Esther's House: A story of an uitkyk antie stirs the soul

Carol Campbell gives us a classic balance of good and evil in her novel, 'Esther's House'.

Carol Campbell gives us a classic balance of good and evil in her novel, 'Esther's House'.

ESTHER’S HOUSE by Carol Campbell (Umuzi)

The main characters in this novel have never set foot in a shopping mall. In the tradition of that great moving novel of the 1990s, A Place Called Vatmaar by AHM Scholtz, Esther’s House looks at the lives of the poor and marginalised, people who have almost nothing materially but aspire to dignity and recognition of their humanity.

For Esther a house with an inside tap and a flush loo would make her feel human.

This pearl of a novel reads swiftly and simply; the author arrests the reader at once with the clarity and detail of her observations and the economy with which she gets us into the heart of her novel, in a fine combination of elegant English and lokasie Afrikaans (bekslaner – a gate, mafelletjie, metjies). Campbell’s acclaimed first novel, My Children Have Faces, is also about the marginalised, the karretjiemense.

She tells the story of Esther Gelderblom and her neighbours in a lokasie outside Oudtshoorn where they have been waiting 20 years and more for RDP houses, living in shacks in the backyard of a man who rules them mercilessly with a sjambok and threats of eviction. Esther and her neighbour and friend, Katjie Witbooi, have been on the housing list for two decades. They go every month to check what progress has been made. They know everyone in the queue and, in recent years, they see young people and foreigners also queuing.

Campbell tells how the newest houses, not even finished, are occupied by the desperate. She describes what it is like to be on the inside of a service delivery protest, behind the burning barricades of tyres and hiding from the teargas. Esther and Katjie are in the middle of all this, frightened, hungry and fed up.

When one neighbour, Titty, a young girl with a toddler, who has been living in a pipe, suddenly gets a properly allocated house, Esther realises something is not right. Although Titty is amoral and opportunistic it is hard, in the end, to condemn her when you know her whole story.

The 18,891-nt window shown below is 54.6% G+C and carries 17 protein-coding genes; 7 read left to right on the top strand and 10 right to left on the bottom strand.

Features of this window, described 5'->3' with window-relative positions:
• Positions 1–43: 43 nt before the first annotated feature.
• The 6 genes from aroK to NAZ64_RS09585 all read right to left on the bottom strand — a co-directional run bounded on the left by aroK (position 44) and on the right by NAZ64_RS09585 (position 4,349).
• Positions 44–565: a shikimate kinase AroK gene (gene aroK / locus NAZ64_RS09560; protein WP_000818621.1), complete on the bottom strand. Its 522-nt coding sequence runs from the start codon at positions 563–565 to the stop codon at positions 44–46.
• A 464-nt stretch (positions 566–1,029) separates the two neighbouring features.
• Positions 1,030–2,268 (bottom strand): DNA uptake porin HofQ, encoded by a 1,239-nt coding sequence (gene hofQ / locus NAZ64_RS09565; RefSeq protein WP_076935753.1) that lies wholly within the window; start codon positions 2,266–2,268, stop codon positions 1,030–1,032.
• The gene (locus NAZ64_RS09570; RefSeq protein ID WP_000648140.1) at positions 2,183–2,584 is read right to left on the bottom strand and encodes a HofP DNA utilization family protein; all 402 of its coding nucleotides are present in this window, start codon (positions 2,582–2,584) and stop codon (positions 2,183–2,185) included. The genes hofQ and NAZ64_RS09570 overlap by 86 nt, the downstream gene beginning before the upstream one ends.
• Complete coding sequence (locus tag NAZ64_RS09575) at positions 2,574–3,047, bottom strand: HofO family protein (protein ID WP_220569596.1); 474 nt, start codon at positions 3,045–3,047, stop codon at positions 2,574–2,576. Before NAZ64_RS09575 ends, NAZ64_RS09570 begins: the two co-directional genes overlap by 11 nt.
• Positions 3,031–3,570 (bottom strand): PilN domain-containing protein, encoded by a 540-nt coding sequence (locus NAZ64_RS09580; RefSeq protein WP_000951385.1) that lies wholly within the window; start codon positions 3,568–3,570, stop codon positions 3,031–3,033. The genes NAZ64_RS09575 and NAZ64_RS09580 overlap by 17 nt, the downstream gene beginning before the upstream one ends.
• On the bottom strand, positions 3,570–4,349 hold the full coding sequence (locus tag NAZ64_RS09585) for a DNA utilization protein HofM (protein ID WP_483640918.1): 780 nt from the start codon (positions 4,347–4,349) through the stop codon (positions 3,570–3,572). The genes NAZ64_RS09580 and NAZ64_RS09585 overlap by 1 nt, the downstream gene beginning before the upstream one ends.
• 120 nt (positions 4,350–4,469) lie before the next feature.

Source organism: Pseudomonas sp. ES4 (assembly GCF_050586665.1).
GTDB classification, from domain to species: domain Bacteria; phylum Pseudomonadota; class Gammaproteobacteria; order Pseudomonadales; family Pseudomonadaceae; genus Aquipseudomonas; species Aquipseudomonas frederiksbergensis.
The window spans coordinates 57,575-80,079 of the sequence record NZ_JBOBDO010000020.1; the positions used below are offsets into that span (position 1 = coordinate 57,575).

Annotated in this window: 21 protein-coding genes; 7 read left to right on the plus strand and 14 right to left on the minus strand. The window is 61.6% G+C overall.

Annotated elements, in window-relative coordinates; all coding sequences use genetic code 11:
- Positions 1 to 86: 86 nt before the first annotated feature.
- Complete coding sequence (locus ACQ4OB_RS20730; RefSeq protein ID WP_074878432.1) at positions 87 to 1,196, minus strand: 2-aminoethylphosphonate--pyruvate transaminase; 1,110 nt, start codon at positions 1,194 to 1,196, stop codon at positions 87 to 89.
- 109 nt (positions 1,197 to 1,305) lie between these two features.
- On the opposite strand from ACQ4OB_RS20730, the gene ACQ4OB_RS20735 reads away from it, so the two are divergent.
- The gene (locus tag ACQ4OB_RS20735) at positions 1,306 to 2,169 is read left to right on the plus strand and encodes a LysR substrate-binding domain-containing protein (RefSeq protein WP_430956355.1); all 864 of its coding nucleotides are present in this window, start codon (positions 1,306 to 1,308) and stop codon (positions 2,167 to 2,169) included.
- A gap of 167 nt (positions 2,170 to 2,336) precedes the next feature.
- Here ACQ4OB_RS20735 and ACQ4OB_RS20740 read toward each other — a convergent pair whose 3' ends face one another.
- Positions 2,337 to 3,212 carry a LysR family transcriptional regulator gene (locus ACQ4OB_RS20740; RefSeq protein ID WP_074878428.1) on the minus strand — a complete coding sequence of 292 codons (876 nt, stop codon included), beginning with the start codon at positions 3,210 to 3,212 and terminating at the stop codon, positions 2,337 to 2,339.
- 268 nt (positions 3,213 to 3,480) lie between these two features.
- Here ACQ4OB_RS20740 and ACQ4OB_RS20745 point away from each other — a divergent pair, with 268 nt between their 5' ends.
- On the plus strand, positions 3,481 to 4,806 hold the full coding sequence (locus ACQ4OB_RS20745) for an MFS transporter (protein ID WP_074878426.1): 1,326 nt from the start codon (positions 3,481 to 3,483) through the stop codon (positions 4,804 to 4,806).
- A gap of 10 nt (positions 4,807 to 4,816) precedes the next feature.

Esther shows us what it means to be neighbourly, to be one of the uitkyk anties who observe everything that is going on, and not only comment but also help. We also meet the kerksusters of Esther’s church, Esther’s children and husband, and their lives in this community. Esther herself has been a drinker (a good friend with the papsak), but she has joined the church. And when a neighbour’s child dies she feels deeply remorseful that she did not take him in.

Despite their bitter poverty it is usual to share what little they have, but when the housing list corruption starts, even Esther begins to take a hard line for a while. The corrupt officials in this novel get what they deserve in incidents that are entirely believable and very satisfying to the reader.

There is respite for the reader in unexpected places, for example when Esther lands in hospital she wakes to find she has company in the ward: “His small clipped moustache and the battered briefcase lying open at her feet told Esther he was a policeman. From where she lay she could see the cuffs of his white shirt were worn but the button at his throat was fastened and his grey tie was neat.”

There is much more of this, describing a cop who knows how to listen and what to do. Campbell gives us a classic balance of good and evil; in Esther’s House she refutes the dead hand of cynicism in a novel that reflects real issues in our current situation, 21 years into democracy.

 

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